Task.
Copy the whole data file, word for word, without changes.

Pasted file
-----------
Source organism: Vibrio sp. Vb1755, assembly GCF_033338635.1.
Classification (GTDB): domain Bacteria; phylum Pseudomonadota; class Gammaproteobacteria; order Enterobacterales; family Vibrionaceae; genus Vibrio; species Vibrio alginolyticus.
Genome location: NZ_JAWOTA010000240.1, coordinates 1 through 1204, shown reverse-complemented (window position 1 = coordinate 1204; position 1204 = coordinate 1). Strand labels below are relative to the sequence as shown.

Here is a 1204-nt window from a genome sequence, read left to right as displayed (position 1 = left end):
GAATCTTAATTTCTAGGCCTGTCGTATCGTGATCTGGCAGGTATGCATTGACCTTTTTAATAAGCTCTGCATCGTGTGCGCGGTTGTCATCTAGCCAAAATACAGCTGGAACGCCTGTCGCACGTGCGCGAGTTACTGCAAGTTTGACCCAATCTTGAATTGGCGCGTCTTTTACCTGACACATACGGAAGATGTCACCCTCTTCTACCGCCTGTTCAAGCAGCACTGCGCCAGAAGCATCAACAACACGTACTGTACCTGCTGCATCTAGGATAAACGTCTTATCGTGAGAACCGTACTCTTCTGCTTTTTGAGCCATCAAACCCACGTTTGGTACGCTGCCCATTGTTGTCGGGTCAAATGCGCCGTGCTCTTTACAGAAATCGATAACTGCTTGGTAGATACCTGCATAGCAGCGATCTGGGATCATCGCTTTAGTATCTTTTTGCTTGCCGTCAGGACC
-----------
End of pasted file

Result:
Source organism: Vibrio sp. Vb1755, assembly GCF_033338635.1.
Classification (GTDB): domain Bacteria; phylum Pseudomonadota; class Gammaproteobacteria; order Enterobacterales; family Vibrionaceae; genus Vibrio; species Vibrio alginolyticus.
Genome location: NZ_JAWOTA010000240.1, coordinates 1 through 1204, shown reverse-complemented (window position 1 = coordinate 1204; position 1204 = coordinate 1). Strand labels below are relative to the sequence as shown.

Here is a 1204-nt window from a genome sequence, read left to right as displayed (position 1 = left end):
GAATCTTAATTTCTAGGCCTGTCGTATCGTGATCTGGCAGGTATGCATTGACCTTTTTAATAAGCTCTGCATCGTGTGCGCGGTTGTCATCTAGCCAAAATACAGCTGGAACGCCTGTCGCACGTGCGCGAGTTACTGCAAGTTTGACCCAATCTTGAATTGGCGCGTCTTTTACCTGACACATACGGAAGATGTCACCCTCTTCTACCGCCTGTTCAAGCAGCACTGCGCCAGAAGCATCAACAACACGTACTGTACCTGCTGCATCTAGGATAAACGTCTTATCGTGAGAACCGTACTCTTCTGCTTTTTGAGCCATCAAACCCACGTTTGGTACGCTGCCCATTGTTGTCGGGTCAAATGCGCCGTGCTCTTTACAGAAATCGATAACTGCTTGGTAGATACCTGCATAGCAGCGATCTGGGATCATCGCTTTAGTATCTTTTTGCTTGCCGTCAGGACC